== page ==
Arthritis through Geologic Time and its Environmental Implication
Journal of Infectious Diseases & Preventive Medicine

Journal of Infectious Diseases & Preventive Medicine
Open Access

ISSN: 2329-8731

Research Article - (2013) Volume 1, Issue 1

Arthritis through Geologic Time and its Environmental Implications

Bruce Rothschild1*, Tong Hao-Wen2, Deng Tao2 and Zheng Xiaoting3
1Biodiversity Institute, University of Kansas, Lawrence, Kansas 66045, USA, E-mail:
2Institute of Vertebrate Paleontology and Paleoanthropology, Beijing, China, E-mail:
3Tianyu Natural History Museum, Pingyi, Shandong Province, China, E-mail:
*Corresponding Author: Bruce Rothschild, Biodiversity Institute, University of Kansas, Lawrence, Kansas 66045, USA Email:


The evolutionary significance of the geometric increased in prevalence of a specific disease, a form of inflammatory arthritis referred to as spondyloarthropathy, suggests either an as yet undetermined organismal benefit or an increase in environmental contamination. Recognized on the basis of sacroiliac joint pathology, the character and prevalence were assessed in Rhinoceridae in North American, European and Asian paleontological collections. Bemalambda had identical pathology to that found in Corythodon. Sacroiliac fusion was noted in seven Plesiaceratherium gracile and in two Coelodonta antiquitatis. Miocene and Pleistocene occurrence in Europe and Asia revealed the identical trend to that noted in North America. Given the independent occurrence (Europe/Asia and North America) and parallel increase in population penetrance of spondyloarthropathy through geologic time and evidence from contaminated human sites, the results provides a window to an environmental exposure problem that has exacerbated over geologic time.



The geometric increase in prevalence of spondyloarthropathy through geologic [1,2] and again in recent [3] times was considered a possible indication of an as yet unknown organismal benefit. Spondyloarthropathy is a form of inflammatory arthritis characterized by sacroiliac or zygapophyseal joint erosions or fusion or vertebral bridging through the anulus fibrosus [3-6]. First observed as isolated occurrences in the Cretaceous [7], prevalences as high as 50% were noted in the North American Paleocene [8]. The affected groups in the Paleocene were evolutionary dead ends, a fate that could even be potentially attributed to this disease.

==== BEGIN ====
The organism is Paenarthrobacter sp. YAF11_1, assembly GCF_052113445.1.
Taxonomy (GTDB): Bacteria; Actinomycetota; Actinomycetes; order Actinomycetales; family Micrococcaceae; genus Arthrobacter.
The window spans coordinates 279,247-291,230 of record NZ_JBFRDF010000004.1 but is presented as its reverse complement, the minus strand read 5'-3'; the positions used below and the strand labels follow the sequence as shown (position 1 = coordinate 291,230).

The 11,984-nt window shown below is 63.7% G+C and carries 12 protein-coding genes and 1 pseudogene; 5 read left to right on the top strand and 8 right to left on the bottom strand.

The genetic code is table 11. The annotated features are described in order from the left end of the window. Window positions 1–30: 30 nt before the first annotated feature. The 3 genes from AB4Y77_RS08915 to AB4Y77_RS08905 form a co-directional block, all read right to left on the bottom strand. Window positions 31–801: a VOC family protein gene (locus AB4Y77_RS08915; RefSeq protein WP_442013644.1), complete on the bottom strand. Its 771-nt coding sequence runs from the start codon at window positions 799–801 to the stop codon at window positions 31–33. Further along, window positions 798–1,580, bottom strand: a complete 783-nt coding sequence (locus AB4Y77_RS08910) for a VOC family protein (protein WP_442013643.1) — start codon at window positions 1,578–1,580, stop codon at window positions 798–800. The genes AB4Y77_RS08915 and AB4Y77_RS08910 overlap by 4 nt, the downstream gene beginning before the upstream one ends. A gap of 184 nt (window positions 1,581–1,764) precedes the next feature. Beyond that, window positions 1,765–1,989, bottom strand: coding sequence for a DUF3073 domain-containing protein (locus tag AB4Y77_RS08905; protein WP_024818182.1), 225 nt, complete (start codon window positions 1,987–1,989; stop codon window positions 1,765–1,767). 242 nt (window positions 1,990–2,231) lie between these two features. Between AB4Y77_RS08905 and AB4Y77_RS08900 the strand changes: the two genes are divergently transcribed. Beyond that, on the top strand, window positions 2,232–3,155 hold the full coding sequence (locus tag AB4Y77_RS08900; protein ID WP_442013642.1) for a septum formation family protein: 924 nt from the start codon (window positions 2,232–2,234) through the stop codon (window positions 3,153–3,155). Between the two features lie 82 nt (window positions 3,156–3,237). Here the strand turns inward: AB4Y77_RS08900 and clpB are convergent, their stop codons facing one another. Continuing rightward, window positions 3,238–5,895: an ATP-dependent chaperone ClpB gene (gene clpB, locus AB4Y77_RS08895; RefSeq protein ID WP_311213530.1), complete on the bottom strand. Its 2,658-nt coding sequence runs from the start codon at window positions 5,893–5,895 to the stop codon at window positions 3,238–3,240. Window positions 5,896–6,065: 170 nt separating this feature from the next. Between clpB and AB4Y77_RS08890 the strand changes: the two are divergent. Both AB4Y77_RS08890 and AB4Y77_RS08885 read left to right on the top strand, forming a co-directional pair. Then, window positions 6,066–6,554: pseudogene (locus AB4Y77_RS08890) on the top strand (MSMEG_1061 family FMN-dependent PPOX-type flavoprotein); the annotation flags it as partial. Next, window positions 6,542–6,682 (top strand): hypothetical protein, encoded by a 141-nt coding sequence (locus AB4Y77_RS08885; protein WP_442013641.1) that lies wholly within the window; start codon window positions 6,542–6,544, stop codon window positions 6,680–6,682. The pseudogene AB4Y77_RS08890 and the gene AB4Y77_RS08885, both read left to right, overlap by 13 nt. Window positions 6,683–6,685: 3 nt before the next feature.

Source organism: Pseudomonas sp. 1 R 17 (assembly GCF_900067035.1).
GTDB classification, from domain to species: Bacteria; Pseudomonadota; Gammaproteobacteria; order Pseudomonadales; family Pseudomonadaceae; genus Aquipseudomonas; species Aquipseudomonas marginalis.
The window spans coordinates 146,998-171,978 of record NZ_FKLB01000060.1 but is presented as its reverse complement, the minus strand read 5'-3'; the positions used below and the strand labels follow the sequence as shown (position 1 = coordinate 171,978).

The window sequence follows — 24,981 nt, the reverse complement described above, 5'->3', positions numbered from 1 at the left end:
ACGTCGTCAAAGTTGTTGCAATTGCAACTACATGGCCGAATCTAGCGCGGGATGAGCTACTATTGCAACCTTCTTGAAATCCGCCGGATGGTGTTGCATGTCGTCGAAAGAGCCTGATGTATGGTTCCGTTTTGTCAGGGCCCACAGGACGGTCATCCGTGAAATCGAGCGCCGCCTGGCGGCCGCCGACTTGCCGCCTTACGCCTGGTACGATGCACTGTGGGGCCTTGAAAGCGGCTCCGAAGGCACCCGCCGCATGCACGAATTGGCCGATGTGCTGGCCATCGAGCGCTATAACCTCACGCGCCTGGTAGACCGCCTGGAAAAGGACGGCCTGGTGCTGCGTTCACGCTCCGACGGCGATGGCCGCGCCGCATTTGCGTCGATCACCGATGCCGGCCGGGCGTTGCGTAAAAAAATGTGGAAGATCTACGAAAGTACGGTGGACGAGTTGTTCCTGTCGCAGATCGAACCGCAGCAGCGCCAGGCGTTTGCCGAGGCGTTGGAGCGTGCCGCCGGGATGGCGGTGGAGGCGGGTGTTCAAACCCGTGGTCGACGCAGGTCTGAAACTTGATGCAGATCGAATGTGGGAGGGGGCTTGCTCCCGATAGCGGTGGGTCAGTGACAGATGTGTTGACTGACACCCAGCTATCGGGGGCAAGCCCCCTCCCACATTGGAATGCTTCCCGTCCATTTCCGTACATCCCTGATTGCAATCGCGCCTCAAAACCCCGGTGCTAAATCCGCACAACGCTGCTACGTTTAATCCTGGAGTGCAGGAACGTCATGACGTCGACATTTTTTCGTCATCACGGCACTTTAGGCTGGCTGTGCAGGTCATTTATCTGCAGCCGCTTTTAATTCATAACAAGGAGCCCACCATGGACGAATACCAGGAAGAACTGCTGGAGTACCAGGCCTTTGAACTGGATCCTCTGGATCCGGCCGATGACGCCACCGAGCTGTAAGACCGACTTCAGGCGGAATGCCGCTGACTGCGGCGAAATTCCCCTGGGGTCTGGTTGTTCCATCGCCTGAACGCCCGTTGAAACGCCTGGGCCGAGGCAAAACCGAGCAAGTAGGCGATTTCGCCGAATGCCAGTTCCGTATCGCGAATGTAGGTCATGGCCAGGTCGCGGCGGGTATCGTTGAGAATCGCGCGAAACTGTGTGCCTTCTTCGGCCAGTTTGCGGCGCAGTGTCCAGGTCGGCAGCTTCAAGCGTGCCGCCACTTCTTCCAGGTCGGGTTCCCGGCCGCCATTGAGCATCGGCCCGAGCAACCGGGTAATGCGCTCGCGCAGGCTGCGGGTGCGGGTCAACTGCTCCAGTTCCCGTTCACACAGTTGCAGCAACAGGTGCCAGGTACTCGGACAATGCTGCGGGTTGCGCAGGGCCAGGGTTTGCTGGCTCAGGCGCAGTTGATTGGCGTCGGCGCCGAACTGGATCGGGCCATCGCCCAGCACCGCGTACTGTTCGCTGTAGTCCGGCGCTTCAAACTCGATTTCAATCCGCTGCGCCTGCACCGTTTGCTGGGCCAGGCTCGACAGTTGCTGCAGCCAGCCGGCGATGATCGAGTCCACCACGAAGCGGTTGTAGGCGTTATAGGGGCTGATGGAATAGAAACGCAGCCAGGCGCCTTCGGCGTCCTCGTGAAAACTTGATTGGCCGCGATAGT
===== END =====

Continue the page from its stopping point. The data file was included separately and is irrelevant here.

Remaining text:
The disease surfaced again in the North American Eocene in two evolutionary lines (Equidae and Rhinoceridae) and demonstrated increased population penetrance over geologic time. Now we find the identical scenario in Europe and Asia. Paleocene occurrence has been documented in a single individual from Asia, a member of the same family afflicted in the North American Eocene. It was therefore of interest to compare occurrence and prevalence of spondyloarthropathy in Asia and Europe with that in North America.

Materials and Methods

The skeletal remains of fossil rhinoceros were subjected to visual examination to identify the presence of specific pathology in the collections of the Institute of Vertebrate Paleontology and Paleoanthropology, Beijing, China (IVPP); Tianyu Museum, Pingyi, Shandong, China (TN) and Ryksmuseum voor Geologie en Minearlogia (RGM), Leiden, Netherlands. The diagnosis of spondyloarthropathy was made on the basis of specific sacroiliac (SI) or zygapophyseal (ZA) joint erosions or fusion or vertebral bridging in the form of syndesmophytes [4-6]. Variation in prevalence of spondyloarthropathy according to locale was assessed by Chi square statistical analysis.


Sacroiliac joint fusion was identified in the only Bemalambda (IVPP V04115) for which the auricular surface (iliac-sacral junction is preserved. Bemalambda dated at 58 million from Hukou, Nanxiong, Guangdong Sacroiliac fusion was noted in seven Plesiaceratherium gracile (TN 44-57, TN 44-47, TN 44-123, TN 44-1, TN 44-206, TN 44- 8, and TN 44-2) and in two Coelodonta antiquitatis (IVPP V4387.45 and IVPP V4387.47 (Table 1). Plesiaceratherium gracile were collected from the diatomites of the Early Miocene Shanwang Formation at the locality Xiejiahe in Linqu, Shandong of eastern China. Coelodonta antiquitatis dated at the Late Pleistocene from northeastern China. Miocene and Pleistocene occurrence in Europe and Asia revealed the identical trend to that noted in North America. Prevalence of spondyloarthropathy was independent of locale (Chi square = 0.853, non-significant).

Epoch Locale Genus Afflicted/Examined % Afflicted
Paleocene Asia Bemalambda 1/1 100
  N. America Corphyodon 3/18 17
Miocene Asia Plesiaceratherium 7/46 15
  N. America Teleoceras 9/39 23
Pleistocene Europe Coelodonta 2/9 22

Table 1: Comparison of Prevalence of Spondyloarthropathy